You might just make their day doing something this simple!

So are you are ready to implement some of these suggestions into your business? It takes a little time and energy, but the benefits are beyond worth it. In a hyper connected world where customers share their experiences with others, whether good or bad, what do you want them saying about you? Ultimately it’s just good policy to treat others like they matter and are valued.

How do you honor your customers? As a customer yourself, did you have a poor experience that could have been avoided had the business honored you in one of these ways?

Image courtesy of takethemoneyandrun. Used under creative commons, some rights reserved.

Adam Helweh

http://www.secretsushi.com

Adam Helweh is the founder and creative mind behind Secret Sushi Creative, a new media marketing, creative design and social media consulting agency. As a speaker, writer, designer, and passionate advocate for new media and business, Adam spends far too much time connected to the tubes of the internet. During his free time he can be found Taiko drumming, cooking or enjoying time with his very supportive wife. He loves to meet new folks so reach out and say hello to him on the social web

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21 comments
mojohelpdesk
mojohelpdesk

Have to agree that way too many companies avoid #2 even though it can be the quickest way to calm a customer down and begin providing the service they need. Too many companies refuse to admit when they are wrong for legal or just public image reasons.

jeanniecw
jeanniecw

#2 is the most powerful way we can connect as humans, in my humble opinion! Too often, employees rely on the "company way" instead of just being human. Apologizing, sincerely and promptly as you point out, is a perfect way to connect FOR REAL. Outstanding list! Bravo!

pbehnia
pbehnia

I love #5. One of my mentors is 1/2 Japanese and he told me that in Japanese, the verb is the last word in a sentence which forces one to listen all the way through to know what to say or how to react. That's been a big aid to me when I'm talking to others. It's easy to assume you know the direction of the sentence - let someone finish the thought! You'll all be better off for it!

dabarlow
dabarlow

Hi Adam, great list in your excellent post. #4 reminds me of the term I use, take a "Mental Health" sick day to put the spring back In your step & sunny smile on your face to interact with customers or even coworkers. #5 oh yes this one is hard to do for most of us. If you are truly listening, sometimes it is what the customer isn't saying that is their pain point or concern. Thank You for creating this @12most post!

douglaserice
douglaserice

Fantastic list, Adam! I love 'em all but #4 particularly grabs my attention. It always puzzles me when employers want their employees to be at work unless they are actually dying or dead. Personally, I would rather an employee not show up at all than to have one show up and do a poor job serving my customers. Give 100% or go home! I love it!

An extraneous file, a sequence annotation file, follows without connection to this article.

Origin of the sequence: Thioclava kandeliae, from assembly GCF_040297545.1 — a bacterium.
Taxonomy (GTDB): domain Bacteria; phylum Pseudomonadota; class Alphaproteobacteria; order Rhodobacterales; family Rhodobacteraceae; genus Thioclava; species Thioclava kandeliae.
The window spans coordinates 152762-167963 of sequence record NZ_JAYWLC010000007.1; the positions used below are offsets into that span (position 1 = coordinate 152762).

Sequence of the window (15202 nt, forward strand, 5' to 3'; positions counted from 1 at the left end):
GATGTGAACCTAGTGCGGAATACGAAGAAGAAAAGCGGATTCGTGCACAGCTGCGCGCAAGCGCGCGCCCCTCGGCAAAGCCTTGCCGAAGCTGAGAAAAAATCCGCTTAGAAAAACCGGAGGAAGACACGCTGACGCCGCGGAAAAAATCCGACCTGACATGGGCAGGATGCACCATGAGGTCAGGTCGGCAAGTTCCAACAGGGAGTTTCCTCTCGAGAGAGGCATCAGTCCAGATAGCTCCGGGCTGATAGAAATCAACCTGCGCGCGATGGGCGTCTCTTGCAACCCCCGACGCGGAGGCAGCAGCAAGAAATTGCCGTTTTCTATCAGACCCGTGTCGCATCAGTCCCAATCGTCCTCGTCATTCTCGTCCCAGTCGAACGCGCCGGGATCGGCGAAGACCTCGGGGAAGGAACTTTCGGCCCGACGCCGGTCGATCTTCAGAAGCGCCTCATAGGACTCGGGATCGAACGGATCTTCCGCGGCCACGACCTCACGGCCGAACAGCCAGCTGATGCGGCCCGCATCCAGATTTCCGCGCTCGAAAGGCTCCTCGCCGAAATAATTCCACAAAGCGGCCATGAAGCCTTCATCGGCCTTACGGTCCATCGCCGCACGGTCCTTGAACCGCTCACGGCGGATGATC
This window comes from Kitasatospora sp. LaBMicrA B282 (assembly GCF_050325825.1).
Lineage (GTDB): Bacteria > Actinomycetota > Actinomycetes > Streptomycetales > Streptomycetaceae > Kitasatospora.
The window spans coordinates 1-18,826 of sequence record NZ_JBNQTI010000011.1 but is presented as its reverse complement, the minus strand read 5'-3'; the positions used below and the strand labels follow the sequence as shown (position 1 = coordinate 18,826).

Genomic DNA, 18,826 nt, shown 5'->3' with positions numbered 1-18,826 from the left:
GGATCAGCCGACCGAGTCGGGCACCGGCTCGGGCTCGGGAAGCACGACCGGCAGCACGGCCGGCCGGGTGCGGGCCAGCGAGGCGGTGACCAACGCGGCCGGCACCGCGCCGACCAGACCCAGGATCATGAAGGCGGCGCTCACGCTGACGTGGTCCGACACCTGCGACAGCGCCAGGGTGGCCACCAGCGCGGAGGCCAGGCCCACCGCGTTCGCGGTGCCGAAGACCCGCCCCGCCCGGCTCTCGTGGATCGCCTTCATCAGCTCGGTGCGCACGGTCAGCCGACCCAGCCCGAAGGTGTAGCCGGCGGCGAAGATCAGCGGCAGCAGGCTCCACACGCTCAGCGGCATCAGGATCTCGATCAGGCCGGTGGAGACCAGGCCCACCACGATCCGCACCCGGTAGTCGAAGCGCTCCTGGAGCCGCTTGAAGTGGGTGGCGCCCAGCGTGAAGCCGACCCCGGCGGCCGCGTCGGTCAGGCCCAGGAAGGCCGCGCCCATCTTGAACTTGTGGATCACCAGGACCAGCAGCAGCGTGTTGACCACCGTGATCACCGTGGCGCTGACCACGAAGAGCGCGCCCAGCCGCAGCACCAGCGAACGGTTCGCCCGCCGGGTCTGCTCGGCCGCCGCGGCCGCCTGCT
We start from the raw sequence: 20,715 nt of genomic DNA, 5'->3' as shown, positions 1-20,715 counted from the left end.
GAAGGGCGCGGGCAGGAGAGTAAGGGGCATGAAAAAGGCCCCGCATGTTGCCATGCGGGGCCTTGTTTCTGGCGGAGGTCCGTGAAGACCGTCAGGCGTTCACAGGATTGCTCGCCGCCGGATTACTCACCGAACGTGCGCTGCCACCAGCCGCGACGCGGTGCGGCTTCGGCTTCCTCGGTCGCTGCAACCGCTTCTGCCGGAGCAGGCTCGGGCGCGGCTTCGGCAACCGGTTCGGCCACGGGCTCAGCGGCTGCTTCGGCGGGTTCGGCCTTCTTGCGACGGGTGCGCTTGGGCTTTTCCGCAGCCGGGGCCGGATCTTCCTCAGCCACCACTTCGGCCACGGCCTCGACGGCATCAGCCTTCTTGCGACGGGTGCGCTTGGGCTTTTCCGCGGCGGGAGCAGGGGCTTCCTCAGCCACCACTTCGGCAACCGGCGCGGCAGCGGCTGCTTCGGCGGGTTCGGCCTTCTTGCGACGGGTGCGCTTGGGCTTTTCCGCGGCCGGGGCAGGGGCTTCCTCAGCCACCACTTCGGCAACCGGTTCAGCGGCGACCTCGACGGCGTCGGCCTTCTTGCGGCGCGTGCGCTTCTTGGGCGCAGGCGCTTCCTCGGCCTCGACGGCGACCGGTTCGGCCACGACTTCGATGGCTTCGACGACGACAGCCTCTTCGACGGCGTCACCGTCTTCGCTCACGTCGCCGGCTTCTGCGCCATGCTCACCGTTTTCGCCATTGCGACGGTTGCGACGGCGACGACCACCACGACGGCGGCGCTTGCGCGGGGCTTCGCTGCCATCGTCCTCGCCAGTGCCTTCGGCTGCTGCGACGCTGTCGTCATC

margieclayman
margieclayman

Great post Adam. My favorite is #5 - listen first. This is advice we all need to heed across many walks of life. It came up in Meghan's post about meetings too. It comes up when we talk about leadership of any kind.

So often, we are itching to go into our automatic pilot mode. "Our company policy is blah blah blah." "To fix that you need to blah blah blah." Check it off the list, on to the next one. But do we really listen anymore? Survey says...maybe not.

Excellent post!

BruceSallan
BruceSallan

Excellent list Adam. I'd add one more and this is really hard for me, but if you can remember customer's names you're GOLDEN in their eyes!

JenJenkins
JenJenkins

It's surprising that more companies don't take the time to encourage these basic, common sense people skills into their employees. Guess that is what makes good businesses stand out.

secretsushi
secretsushi

I agree completely. You will be armed with so much better information and context if you listen first. Additionally, your customer will appreciate that you took the time to hear them out before reacting.

secretsushi
secretsushi

@dabarlow I appreciate your comment. Sometimes we have to be a little more aware of how our bad days effect those we serve and do business with. Bad days can certainly get worse if you infect your customers/clients with your gloomy attitude.

secretsushi
secretsushi

@douglaserice I love "Give 100% or go home!". Too much emphasis on productivity and not enough on a great customer experience. Without the latter you won't need to worry about the former because your business will be scraping for customers.

secretsushi
secretsushi

@margieclayman "auto-pilot" is definitely a mode many of us are in throughout the day, in our personal and professional lives alike. Not good.

secretsushi
secretsushi

@BruceSallan Yup. The little things mean a lot. Can't get any mor personal than noticing someone and calling by their name. One of the easiest and most effective ways to honor them.

dabarlow
dabarlow

@BruceSallan this is a awesome addition, I do like it when a business remembers and calls me by my name!

secretsushi
secretsushi

@JenJenkins They don't believe it can scale. They would rather find a mediocre middle ground of neutrality that seems easier to implement across their business. What's easier for them is not best for their customers unfortunately. Those that go the extra mile reap the rewards.